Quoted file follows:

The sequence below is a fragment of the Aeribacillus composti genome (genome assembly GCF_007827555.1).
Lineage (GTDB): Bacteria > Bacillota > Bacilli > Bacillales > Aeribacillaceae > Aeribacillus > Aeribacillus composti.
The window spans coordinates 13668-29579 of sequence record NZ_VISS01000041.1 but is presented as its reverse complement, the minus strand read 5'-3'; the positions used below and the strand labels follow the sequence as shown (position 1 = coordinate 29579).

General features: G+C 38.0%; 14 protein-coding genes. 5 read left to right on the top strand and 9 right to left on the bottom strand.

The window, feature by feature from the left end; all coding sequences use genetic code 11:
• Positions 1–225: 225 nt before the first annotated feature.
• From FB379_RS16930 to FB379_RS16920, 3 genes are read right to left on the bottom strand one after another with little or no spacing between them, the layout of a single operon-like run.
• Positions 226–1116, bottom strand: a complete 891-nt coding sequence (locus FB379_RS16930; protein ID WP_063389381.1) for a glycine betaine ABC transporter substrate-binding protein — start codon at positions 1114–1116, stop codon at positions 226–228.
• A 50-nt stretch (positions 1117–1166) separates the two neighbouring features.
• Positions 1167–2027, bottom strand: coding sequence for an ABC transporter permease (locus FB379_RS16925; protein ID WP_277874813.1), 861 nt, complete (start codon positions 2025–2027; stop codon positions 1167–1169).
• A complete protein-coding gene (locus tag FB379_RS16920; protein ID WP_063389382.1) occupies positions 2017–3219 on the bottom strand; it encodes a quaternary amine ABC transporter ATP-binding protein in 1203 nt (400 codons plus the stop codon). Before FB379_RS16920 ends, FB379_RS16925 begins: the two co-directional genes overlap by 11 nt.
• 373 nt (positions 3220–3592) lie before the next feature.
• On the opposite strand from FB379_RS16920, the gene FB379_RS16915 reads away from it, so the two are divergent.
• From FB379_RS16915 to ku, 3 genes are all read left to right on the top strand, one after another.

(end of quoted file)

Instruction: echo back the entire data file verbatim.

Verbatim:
The sequence below is a fragment of the Aeribacillus composti genome (genome assembly GCF_007827555.1).
Lineage (GTDB): Bacteria > Bacillota > Bacilli > Bacillales > Aeribacillaceae > Aeribacillus > Aeribacillus composti.
The window spans coordinates 13668-29579 of sequence record NZ_VISS01000041.1 but is presented as its reverse complement, the minus strand read 5'-3'; the positions used below and the strand labels follow the sequence as shown (position 1 = coordinate 29579).

General features: G+C 38.0%; 14 protein-coding genes. 5 read left to right on the top strand and 9 right to left on the bottom strand.

The window, feature by feature from the left end; all coding sequences use genetic code 11:
• Positions 1–225: 225 nt before the first annotated feature.
• From FB379_RS16930 to FB379_RS16920, 3 genes are read right to left on the bottom strand one after another with little or no spacing between them, the layout of a single operon-like run.
• Positions 226–1116, bottom strand: a complete 891-nt coding sequence (locus FB379_RS16930; protein ID WP_063389381.1) for a glycine betaine ABC transporter substrate-binding protein — start codon at positions 1114–1116, stop codon at positions 226–228.
• A 50-nt stretch (positions 1117–1166) separates the two neighbouring features.
• Positions 1167–2027, bottom strand: coding sequence for an ABC transporter permease (locus FB379_RS16925; protein ID WP_277874813.1), 861 nt, complete (start codon positions 2025–2027; stop codon positions 1167–1169).
• A complete protein-coding gene (locus tag FB379_RS16920; protein ID WP_063389382.1) occupies positions 2017–3219 on the bottom strand; it encodes a quaternary amine ABC transporter ATP-binding protein in 1203 nt (400 codons plus the stop codon). Before FB379_RS16920 ends, FB379_RS16925 begins: the two co-directional genes overlap by 11 nt.
• 373 nt (positions 3220–3592) lie before the next feature.
• On the opposite strand from FB379_RS16920, the gene FB379_RS16915 reads away from it, so the two are divergent.
• From FB379_RS16915 to ku, 3 genes are all read left to right on the top strand, one after another.